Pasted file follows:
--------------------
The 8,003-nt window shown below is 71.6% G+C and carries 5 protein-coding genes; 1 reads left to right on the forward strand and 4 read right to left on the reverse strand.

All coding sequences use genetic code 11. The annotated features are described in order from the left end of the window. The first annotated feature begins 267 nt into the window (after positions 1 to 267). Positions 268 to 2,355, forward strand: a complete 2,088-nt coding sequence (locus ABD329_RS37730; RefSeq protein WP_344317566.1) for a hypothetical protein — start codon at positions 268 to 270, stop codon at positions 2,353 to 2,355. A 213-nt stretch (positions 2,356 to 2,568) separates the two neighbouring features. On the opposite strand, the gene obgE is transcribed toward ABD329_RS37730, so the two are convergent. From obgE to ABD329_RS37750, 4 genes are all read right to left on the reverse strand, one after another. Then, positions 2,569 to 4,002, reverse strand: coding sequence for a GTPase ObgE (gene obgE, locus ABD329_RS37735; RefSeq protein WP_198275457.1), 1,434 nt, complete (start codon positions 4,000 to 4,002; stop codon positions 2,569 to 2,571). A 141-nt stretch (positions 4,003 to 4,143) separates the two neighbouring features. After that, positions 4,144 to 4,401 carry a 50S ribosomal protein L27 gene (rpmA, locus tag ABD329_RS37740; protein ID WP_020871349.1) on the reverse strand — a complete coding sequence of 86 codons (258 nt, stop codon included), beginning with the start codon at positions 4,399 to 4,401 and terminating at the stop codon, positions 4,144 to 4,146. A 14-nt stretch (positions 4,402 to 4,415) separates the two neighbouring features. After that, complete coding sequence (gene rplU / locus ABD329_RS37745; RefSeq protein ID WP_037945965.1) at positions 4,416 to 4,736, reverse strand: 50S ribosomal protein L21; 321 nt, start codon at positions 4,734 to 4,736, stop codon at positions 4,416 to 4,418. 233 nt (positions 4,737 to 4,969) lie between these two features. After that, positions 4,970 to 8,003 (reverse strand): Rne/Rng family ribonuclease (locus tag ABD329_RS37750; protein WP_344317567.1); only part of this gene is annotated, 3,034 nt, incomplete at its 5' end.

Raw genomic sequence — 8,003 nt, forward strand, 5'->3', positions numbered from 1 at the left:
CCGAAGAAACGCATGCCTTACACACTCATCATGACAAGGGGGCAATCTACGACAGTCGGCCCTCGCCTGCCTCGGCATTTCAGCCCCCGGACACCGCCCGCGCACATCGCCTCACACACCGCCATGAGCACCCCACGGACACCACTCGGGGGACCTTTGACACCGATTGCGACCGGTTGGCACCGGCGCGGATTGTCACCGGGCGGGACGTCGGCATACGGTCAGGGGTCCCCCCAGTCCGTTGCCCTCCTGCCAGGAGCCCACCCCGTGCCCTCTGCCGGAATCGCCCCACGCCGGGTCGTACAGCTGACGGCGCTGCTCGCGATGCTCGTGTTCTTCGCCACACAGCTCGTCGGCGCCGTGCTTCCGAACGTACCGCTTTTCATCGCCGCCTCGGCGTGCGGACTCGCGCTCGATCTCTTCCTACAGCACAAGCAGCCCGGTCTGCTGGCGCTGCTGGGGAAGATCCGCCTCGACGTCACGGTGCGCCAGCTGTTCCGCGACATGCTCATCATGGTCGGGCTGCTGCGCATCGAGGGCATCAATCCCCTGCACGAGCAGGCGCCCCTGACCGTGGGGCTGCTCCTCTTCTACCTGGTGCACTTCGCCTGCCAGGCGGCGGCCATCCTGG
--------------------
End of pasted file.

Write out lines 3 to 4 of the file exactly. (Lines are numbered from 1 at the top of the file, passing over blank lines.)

Raw genomic sequence — 8,003 nt, forward strand, 5'->3', positions numbered from 1 at the left:
CCGAAGAAACGCATGCCTTACACACTCATCATGACAAGGGGGCAATCTACGACAGTCGGCCCTCGCCTGCCTCGGCATTTCAGCCCCCGGACACCGCCCGCGCACATCGCCTCACACACCGCCATGAGCACCCCACGGACACCACTCGGGGGACCTTTGACACCGATTGCGACCGGTTGGCACCGGCGCGGATTGTCACCGGGCGGGACGTCGGCATACGGTCAGGGGTCCCCCCAGTCCGTTGCCCTCCTGCCAGGAGCCCACCCCGTGCCCTCTGCCGGAATCGCCCCACGCCGGGTCGTACAGCTGACGGCGCTGCTCGCGATGCTCGTGTTCTTCGCCACACAGCTCGTCGGCGCCGTGCTTCCGAACGTACCGCTTTTCATCGCCGCCTCGGCGTGCGGACTCGCGCTCGATCTCTTCCTACAGCACAAGCAGCCCGGTCTGCTGGCGCTGCTGGGGAAGATCCGCCTCGACGTCACGGTGCGCCAGCTGTTCCGCGACATGCTCATCATGGTCGGGCTGCTGCGCATCGAGGGCATCAATCCCCTGCACGAGCAGGCGCCCCTGACCGTGGGGCTGCTCCTCTTCTACCTGGTGCACTTCGCCTGCCAGGCGGCGGCCATCCTGG